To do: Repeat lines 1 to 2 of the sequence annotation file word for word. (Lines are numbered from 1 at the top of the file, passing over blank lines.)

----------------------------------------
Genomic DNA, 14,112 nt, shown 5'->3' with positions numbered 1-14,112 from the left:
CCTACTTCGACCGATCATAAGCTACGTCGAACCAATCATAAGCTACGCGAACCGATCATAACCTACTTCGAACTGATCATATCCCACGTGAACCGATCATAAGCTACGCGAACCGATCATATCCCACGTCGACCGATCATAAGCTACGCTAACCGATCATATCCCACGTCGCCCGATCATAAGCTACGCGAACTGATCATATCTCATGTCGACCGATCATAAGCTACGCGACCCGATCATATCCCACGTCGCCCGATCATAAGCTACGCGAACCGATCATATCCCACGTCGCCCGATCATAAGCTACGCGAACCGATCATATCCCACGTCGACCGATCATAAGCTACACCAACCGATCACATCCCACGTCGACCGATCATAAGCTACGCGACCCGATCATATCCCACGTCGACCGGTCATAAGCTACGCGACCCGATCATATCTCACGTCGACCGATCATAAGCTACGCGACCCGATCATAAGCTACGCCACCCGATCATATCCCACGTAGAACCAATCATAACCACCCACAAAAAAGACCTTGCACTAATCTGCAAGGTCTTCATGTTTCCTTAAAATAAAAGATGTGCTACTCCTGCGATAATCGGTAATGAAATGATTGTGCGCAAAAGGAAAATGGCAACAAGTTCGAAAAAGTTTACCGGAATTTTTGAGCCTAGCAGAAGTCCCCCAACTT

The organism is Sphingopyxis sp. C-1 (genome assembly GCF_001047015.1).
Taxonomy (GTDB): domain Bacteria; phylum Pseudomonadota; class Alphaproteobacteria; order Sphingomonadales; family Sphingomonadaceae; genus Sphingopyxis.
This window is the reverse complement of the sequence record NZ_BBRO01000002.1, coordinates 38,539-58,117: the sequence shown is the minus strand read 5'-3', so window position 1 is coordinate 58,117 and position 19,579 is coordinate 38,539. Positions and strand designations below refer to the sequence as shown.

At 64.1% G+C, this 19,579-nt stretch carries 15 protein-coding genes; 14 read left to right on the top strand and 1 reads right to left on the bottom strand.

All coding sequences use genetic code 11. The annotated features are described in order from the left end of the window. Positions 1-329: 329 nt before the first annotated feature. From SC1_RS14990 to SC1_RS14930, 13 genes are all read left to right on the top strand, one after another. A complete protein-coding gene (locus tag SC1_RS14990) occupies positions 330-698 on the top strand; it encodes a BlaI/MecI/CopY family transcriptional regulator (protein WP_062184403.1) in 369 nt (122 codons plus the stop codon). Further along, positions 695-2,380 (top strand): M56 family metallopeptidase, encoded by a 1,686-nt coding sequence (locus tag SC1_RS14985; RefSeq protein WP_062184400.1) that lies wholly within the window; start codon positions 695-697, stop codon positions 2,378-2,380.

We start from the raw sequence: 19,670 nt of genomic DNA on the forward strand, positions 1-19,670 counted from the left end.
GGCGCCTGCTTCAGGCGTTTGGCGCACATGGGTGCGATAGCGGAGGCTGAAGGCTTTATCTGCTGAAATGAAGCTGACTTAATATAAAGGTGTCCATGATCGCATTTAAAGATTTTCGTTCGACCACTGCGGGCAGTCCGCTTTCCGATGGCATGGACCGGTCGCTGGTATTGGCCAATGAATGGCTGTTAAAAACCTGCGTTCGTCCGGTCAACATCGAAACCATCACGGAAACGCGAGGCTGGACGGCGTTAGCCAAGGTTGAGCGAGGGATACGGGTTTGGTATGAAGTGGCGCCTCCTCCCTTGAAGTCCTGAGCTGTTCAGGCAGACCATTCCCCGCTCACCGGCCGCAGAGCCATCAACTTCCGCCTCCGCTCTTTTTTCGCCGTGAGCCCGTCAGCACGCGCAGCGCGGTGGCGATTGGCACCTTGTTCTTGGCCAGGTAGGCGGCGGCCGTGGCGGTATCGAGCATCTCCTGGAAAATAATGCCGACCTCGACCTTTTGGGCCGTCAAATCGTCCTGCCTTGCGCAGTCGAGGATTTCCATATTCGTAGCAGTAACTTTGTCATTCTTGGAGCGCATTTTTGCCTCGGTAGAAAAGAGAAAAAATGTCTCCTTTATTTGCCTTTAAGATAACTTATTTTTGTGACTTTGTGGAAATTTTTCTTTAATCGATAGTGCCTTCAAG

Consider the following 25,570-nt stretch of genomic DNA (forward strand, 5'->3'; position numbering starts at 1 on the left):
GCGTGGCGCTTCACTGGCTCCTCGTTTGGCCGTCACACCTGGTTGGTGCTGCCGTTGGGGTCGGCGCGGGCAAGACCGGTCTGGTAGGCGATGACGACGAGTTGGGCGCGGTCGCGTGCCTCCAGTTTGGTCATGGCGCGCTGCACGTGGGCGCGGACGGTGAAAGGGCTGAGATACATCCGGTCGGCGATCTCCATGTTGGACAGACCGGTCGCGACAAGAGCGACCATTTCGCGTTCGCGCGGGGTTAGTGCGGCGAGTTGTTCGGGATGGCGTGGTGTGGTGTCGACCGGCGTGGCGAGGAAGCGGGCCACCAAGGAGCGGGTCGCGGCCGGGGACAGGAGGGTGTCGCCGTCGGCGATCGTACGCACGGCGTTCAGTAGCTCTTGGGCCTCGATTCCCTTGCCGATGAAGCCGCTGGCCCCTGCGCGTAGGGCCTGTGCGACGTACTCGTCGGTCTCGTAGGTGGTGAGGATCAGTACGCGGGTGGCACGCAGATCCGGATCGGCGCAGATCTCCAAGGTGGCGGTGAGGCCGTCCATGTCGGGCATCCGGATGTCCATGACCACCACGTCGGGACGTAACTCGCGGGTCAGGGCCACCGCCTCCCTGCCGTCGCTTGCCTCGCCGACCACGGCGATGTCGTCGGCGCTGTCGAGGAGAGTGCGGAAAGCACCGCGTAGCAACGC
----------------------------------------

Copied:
Genomic DNA, 14,112 nt, shown 5'->3' with positions numbered 1-14,112 from the left:
CCTACTTCGACCGATCATAAGCTACGTCGAACCAATCATAAGCTACGCGAACCGATCATAACCTACTTCGAACTGATCATATCCCACGTGAACCGATCATAAGCTACGCGAACCGATCATATCCCACGTCGACCGATCATAAGCTACGCTAACCGATCATATCCCACGTCGCCCGATCATAAGCTACGCGAACTGATCATATCTCATGTCGACCGATCATAAGCTACGCGACCCGATCATATCCCACGTCGCCCGATCATAAGCTACGCGAACCGATCATATCCCACGTCGCCCGATCATAAGCTACGCGAACCGATCATATCCCACGTCGACCGATCATAAGCTACACCAACCGATCACATCCCACGTCGACCGATCATAAGCTACGCGACCCGATCATATCCCACGTCGACCGGTCATAAGCTACGCGACCCGATCATATCTCACGTCGACCGATCATAAGCTACGCGACCCGATCATAAGCTACGCCACCCGATCATATCCCACGTAGAACCAATCATAACCACCCACAAAAAAGACCTTGCACTAATCTGCAAGGTCTTCATGTTTCCTTAAAATAAAAGATGTGCTACTCCTGCGATAATCGGTAATGAAATGATTGTGCGCAAAAGGAAAATGGCAACAAGTTCGAAAAAGTTTACCGGAATTTTTGAGCCTAGCAGAAGTCCCCCAACTT